Football: Tigers blown out of playoffsThe Lakeville North Panthers and a steady 40-mile-per-hour wind teamed up to blow Farmington out of the Section 1AAAAA football playoffs Tuesday night.
By: Matt Steichen, The Farmington Independent
The Lakeville North Panthers and a steady 40-mile-per-hour wind teamed up to blow Farmington out of the Section 1AAAAA football playoffs Tuesday night.
The second-seeded Panthers overcame a slow start to lead 17-6 by halftime, then pulled away in the third quarter to post a season-high point total in a 39-14 win.
The Tigers (1-8) pulled within 7-6 on a 14-yard touchdown run by senior running back CJ Record with 3:36 left in the first quarter. The Missota Conference’s leading rusher added a 52-yard scoring run on a fourth and 13 play late in the fourth quarter to give him 123 yards for the game and 1,006 for his senior season.
The Panthers got the ball to start the game and drove 55 yards on seven running plays for a touchdown. They then kicked off against the wind and the ball hit a wall of wind that resulted in a negative-12 yard kickoff.
After Record’s score made it 7-6, the teams continued to battle the wind while trading punts of 15, 28, 39, two and 18 yards.
The Panthers added to their lead with a 26-yard field goal (with the wind) with 3:25 left in the first half. After a Farmington three-and-out and a 21-yard punt, the Panthers found the end zone again on a 10-yard touchdown pass with 47 seconds on the clock.
“I was proud of the kids for playing a tough first half. They were doing a good job of moving the ball a little bit and getting some defensive stops,” Farmington head coach Mark Froehling said. “We let things get away from us a little with those long drives at the end of the first half and the beginning of the second half.”
The next Lakeville North kickoff sailed through the uprights — the equivalent of a 70-yard field goal — and the Tigers ran out the clock on a first half where they recorded just one first down.
Lakeville North scored touchdowns on its first two drives of the second half to go up 31-6, then blocked a punt out of the back of the end zone to tack on another two points. The Panthers closed out the 16-0 third quarter having outgained the Tigers 121-10 in yards.
“They started loading up the box, knowing we could only throw certain things,” Froehling said. “It does make your zone cutbacks a lot tougher when they have those extra guys in there. It would have been nice if we could have spread them out a little bit more.”
The Tigers didn’t have their second first down of the game until a Record run on their second drive of the fourth quarter. Senior Tyler Grubb followed with a 59-yard touchdown run that was called back for a clipping penalty.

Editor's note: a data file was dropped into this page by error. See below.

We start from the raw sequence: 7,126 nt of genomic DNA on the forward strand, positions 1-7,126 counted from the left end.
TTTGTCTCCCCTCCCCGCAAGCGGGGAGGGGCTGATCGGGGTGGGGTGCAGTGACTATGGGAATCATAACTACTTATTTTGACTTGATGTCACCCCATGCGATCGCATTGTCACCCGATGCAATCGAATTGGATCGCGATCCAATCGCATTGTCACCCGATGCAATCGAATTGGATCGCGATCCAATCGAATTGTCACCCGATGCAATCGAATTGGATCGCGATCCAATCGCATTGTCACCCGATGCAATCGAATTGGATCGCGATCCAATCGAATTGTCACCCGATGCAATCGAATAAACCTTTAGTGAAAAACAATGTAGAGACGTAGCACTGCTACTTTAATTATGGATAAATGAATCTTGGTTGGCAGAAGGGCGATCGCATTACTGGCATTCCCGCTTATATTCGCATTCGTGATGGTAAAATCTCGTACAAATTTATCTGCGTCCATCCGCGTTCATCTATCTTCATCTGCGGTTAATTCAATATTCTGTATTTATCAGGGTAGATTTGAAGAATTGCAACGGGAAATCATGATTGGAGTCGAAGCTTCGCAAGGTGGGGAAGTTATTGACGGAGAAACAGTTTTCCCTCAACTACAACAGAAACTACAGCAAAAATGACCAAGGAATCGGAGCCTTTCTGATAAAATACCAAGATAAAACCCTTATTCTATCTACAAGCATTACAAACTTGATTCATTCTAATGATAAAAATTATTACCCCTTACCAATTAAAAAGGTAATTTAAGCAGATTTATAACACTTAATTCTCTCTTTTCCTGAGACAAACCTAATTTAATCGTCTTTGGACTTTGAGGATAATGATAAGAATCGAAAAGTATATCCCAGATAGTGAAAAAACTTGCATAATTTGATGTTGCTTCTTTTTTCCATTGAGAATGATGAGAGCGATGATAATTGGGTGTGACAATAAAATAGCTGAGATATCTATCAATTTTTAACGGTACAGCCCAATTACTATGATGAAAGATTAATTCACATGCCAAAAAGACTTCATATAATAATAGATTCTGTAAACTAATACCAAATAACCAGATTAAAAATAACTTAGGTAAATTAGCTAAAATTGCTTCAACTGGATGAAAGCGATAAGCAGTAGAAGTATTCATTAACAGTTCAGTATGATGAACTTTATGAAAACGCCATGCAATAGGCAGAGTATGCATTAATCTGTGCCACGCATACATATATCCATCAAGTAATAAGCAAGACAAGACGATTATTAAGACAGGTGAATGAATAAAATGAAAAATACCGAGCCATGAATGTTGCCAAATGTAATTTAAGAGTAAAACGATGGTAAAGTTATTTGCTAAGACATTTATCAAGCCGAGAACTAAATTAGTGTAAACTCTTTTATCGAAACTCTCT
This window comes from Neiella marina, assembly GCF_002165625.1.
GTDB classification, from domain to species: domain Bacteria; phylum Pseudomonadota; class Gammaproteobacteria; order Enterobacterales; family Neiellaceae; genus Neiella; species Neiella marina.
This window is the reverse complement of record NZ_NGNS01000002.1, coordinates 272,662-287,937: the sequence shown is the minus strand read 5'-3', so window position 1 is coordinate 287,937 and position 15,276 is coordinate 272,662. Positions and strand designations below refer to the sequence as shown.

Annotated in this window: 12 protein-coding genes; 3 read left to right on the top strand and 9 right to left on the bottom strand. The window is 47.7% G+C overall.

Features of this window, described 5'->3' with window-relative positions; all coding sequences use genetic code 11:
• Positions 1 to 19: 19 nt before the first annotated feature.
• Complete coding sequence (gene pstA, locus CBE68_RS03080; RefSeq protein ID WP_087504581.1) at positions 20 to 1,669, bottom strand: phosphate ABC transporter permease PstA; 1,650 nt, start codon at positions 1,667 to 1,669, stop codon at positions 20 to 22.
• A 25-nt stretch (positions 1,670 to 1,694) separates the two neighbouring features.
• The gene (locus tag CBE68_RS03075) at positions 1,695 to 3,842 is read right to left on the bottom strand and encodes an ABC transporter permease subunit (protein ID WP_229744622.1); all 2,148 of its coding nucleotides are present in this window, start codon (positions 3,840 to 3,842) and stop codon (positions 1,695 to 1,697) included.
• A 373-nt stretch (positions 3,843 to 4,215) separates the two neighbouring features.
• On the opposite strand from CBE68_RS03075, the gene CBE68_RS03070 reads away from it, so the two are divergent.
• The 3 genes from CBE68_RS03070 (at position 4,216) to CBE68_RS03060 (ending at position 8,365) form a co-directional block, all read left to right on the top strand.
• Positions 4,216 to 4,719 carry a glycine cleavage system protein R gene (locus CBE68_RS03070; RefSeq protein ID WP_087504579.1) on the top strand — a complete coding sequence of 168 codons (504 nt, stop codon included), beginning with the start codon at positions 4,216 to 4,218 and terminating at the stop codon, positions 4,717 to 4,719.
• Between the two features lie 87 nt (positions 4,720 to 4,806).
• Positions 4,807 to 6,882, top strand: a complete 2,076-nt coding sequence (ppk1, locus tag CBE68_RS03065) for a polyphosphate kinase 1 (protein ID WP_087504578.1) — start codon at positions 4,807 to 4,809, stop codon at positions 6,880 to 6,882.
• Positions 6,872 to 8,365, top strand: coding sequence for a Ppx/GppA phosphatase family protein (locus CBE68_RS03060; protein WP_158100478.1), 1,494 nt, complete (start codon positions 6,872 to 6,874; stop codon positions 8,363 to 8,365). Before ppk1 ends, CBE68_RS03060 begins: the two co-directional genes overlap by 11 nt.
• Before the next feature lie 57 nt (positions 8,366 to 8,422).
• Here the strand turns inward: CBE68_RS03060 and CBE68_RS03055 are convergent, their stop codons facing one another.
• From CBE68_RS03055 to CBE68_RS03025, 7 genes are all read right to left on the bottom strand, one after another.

Record finally put the ball in the end zone again seven plays later and sophomore quarterback Darren Beenken followed with a two-point conversion run against the Lakeville North backups.
The Panthers capped off their dominating effort with a seven-play, 80-yard touchdown drive in the final two minutes. They advanced to face cross-town rivals Lakeville South in Saturday’s section semifinals.
The Tigers, meanwhile, were left with a long off-season to think about a 1-8 season where they dropped their last seven games.
“A couple of those were close football games that could have gone either way. We saw a lot of good improvement over the season in execution and ability to play competitive football against some good teams,” Froehling said. “It’s a credit to the kids that they continued to learn, work hard and never gave up. Every game was a new game and they kept doing their best.”
Froehling will have to replace 17 seniors from his varsity roster, but he will have a lot more experience back next fall than he did this fall, when only three players with varsity experience returned to the team.
“This year we’ve got four sophomores back and other juniors starting, so we’ll have a much higher number of guys who played a lot on Friday nights coming back. That will be a benefit,” he said. “We’ll have to piece together an offensive line. We graduate our top six lineman, so that’s going to be major. We’ve got 65 ninth-graders playing and some good athletes in there, so we’ll try to piece together them with our sophomores and juniors who are coming back. We’ll have some holes to fill — just like any other year — and the kids coming up the ranks will work hard to fill them.”